A poll released Tuesday by Rasmussen Reports has John McCain up 11 points over Barack Obama in Montana, 53 percent to 42 percent, compared to the one point advantage he held in a similar poll conducted at the end of July.
- McCain is now viewed favorably by 60% of Montana voters, little changed from 59% in July. However, the number with a Very Favorable opinion of the Republican hopeful jumped from 26% in July to 35% today.
- Obama earns positive reviews from 50% of Montana voters, down slightly from 53% in July.
- Sarah Palin is viewed favorably by 59% of Montana voters, a figure that includes 44% with a Very Favorable opinion of her.
- In Montana, Biden is viewed favorably by 44% and unfavorably by 47%.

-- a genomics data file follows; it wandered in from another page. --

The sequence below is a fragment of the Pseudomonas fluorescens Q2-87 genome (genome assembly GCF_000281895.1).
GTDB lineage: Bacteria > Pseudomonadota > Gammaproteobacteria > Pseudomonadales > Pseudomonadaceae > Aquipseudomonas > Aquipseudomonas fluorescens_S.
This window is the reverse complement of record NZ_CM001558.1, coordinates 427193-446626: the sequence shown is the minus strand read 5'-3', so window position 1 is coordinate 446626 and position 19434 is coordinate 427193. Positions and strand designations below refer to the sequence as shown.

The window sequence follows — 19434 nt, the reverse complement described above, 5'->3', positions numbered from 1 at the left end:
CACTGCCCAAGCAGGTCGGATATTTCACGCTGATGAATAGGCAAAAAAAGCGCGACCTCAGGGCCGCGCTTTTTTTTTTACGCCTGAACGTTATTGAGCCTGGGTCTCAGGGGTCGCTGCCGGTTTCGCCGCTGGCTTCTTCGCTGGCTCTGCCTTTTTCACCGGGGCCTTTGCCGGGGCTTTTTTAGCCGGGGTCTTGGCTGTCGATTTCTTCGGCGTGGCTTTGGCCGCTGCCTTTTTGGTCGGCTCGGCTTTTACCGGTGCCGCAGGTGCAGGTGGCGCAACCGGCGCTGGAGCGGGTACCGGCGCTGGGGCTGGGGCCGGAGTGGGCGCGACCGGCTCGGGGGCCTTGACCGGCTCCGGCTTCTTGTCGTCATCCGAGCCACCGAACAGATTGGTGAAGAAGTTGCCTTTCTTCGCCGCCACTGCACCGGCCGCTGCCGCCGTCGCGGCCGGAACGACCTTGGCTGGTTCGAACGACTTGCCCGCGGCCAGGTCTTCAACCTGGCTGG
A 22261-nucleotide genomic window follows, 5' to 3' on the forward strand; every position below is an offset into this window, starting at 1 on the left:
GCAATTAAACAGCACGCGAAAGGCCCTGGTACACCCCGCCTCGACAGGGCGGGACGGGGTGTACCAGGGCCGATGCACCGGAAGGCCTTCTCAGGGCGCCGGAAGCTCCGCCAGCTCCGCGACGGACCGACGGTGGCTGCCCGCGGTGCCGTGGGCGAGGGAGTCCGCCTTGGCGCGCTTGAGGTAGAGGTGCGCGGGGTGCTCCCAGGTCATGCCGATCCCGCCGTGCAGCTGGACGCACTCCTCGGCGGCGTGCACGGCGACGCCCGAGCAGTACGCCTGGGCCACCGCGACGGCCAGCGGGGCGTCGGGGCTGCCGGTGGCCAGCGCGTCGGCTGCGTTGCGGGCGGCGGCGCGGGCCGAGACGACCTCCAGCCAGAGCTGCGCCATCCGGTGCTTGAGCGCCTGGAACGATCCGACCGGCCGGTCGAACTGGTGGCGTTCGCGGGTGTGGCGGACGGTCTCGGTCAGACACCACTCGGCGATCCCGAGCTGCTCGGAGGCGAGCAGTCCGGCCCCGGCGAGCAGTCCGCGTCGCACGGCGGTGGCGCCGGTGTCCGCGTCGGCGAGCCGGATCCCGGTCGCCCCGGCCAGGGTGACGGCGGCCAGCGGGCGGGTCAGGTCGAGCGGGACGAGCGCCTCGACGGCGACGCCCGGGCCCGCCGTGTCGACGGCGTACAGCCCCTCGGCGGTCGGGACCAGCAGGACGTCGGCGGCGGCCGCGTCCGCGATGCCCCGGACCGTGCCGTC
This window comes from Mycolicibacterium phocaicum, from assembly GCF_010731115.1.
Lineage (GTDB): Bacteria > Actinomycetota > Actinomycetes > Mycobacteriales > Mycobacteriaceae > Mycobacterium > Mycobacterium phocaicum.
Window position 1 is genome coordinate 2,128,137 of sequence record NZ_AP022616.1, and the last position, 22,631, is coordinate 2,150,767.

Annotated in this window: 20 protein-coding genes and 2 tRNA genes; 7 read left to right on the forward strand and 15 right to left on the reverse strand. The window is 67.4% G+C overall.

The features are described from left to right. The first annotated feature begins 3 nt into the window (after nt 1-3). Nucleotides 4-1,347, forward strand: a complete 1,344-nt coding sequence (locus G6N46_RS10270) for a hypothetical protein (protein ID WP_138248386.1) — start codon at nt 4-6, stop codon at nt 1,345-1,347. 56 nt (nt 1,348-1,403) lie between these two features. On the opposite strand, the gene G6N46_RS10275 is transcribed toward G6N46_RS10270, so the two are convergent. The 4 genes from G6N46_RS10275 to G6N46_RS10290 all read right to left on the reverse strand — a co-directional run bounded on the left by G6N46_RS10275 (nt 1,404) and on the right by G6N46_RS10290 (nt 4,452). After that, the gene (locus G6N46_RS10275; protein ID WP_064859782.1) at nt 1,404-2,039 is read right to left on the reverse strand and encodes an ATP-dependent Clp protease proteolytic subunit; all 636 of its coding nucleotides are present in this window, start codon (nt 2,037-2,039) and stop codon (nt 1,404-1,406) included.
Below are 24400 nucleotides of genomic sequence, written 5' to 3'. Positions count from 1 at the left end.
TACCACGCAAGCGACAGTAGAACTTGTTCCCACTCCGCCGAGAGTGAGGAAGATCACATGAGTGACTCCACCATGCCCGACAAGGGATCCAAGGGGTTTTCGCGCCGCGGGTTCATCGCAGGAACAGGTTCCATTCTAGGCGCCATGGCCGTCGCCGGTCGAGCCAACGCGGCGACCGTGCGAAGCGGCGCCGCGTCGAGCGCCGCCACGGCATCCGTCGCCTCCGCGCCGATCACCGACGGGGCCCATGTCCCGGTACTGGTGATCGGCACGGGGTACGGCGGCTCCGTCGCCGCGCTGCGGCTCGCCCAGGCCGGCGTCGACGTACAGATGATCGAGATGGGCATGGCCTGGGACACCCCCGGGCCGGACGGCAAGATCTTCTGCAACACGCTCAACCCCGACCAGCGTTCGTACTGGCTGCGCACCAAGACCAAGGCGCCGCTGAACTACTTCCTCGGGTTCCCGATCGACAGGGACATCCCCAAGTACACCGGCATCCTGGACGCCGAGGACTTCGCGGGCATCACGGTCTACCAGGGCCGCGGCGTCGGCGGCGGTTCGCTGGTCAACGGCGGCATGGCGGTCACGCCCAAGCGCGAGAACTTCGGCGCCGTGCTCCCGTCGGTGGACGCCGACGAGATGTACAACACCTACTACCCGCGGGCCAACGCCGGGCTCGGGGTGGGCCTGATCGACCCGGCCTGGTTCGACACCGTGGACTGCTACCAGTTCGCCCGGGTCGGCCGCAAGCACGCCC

- 55% of voters in Montana say McCain made the right choice in picking Palin as his running mate. Just 35% say Obama made the right choice.
- Sen. Max Baucus holds a comfortable 30+ point lead over Republican challenger Bob Kelleher.
With only a handful of polls conducted in Montana with fairly large fluctuations — Obama had a five point lead July 1 — it’s tough to gauge how accurate this one is, but it would appear that adding Palin to the ticket boosted McCain, considering that 44% view her very favorably. It could also be a Palin-fueled convention bounce, typically short-lived.
But it doesn’t bode well for Obama in Montana, one in a trio of traditionally red states — North Dakota and Indiana, too — with high ratios of working-class Democrats where the campaign is going “full steam ahead,” as campaign manager David Plouffe said during a briefing with reporters today.